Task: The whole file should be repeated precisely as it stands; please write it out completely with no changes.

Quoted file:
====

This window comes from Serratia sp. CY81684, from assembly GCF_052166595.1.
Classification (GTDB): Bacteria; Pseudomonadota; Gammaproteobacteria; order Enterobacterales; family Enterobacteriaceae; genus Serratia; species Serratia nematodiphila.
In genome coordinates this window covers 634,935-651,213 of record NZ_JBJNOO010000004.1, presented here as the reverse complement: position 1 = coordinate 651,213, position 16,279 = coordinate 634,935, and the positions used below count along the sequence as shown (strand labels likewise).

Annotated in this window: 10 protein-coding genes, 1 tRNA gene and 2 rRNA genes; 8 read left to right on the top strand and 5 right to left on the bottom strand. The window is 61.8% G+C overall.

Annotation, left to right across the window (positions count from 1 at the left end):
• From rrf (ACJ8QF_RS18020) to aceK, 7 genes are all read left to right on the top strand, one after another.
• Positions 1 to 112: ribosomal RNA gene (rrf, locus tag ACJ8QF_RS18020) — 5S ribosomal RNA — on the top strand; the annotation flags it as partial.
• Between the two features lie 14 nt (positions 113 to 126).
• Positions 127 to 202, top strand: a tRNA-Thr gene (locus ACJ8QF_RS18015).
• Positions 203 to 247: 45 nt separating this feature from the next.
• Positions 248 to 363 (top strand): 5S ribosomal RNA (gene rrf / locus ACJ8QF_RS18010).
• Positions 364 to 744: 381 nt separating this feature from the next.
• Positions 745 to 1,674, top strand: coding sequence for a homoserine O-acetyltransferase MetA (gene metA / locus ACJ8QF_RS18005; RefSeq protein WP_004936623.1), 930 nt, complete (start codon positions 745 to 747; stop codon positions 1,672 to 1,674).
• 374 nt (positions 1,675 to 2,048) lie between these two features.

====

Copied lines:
This window comes from Serratia sp. CY81684, from assembly GCF_052166595.1.
Classification (GTDB): Bacteria; Pseudomonadota; Gammaproteobacteria; order Enterobacterales; family Enterobacteriaceae; genus Serratia; species Serratia nematodiphila.
In genome coordinates this window covers 634,935-651,213 of record NZ_JBJNOO010000004.1, presented here as the reverse complement: position 1 = coordinate 651,213, position 16,279 = coordinate 634,935, and the positions used below count along the sequence as shown (strand labels likewise).

Annotated in this window: 10 protein-coding genes, 1 tRNA gene and 2 rRNA genes; 8 read left to right on the top strand and 5 right to left on the bottom strand. The window is 61.8% G+C overall.

Annotation, left to right across the window (positions count from 1 at the left end):
• From rrf (ACJ8QF_RS18020) to aceK, 7 genes are all read left to right on the top strand, one after another.
• Positions 1 to 112: ribosomal RNA gene (rrf, locus tag ACJ8QF_RS18020) — 5S ribosomal RNA — on the top strand; the annotation flags it as partial.
• Between the two features lie 14 nt (positions 113 to 126).
• Positions 127 to 202, top strand: a tRNA-Thr gene (locus ACJ8QF_RS18015).
• Positions 203 to 247: 45 nt separating this feature from the next.
• Positions 248 to 363 (top strand): 5S ribosomal RNA (gene rrf / locus ACJ8QF_RS18010).
• Positions 364 to 744: 381 nt separating this feature from the next.
• Positions 745 to 1,674, top strand: coding sequence for a homoserine O-acetyltransferase MetA (gene metA / locus ACJ8QF_RS18005; RefSeq protein WP_004936623.1), 930 nt, complete (start codon positions 745 to 747; stop codon positions 1,672 to 1,674).
• 374 nt (positions 1,675 to 2,048) lie between these two features.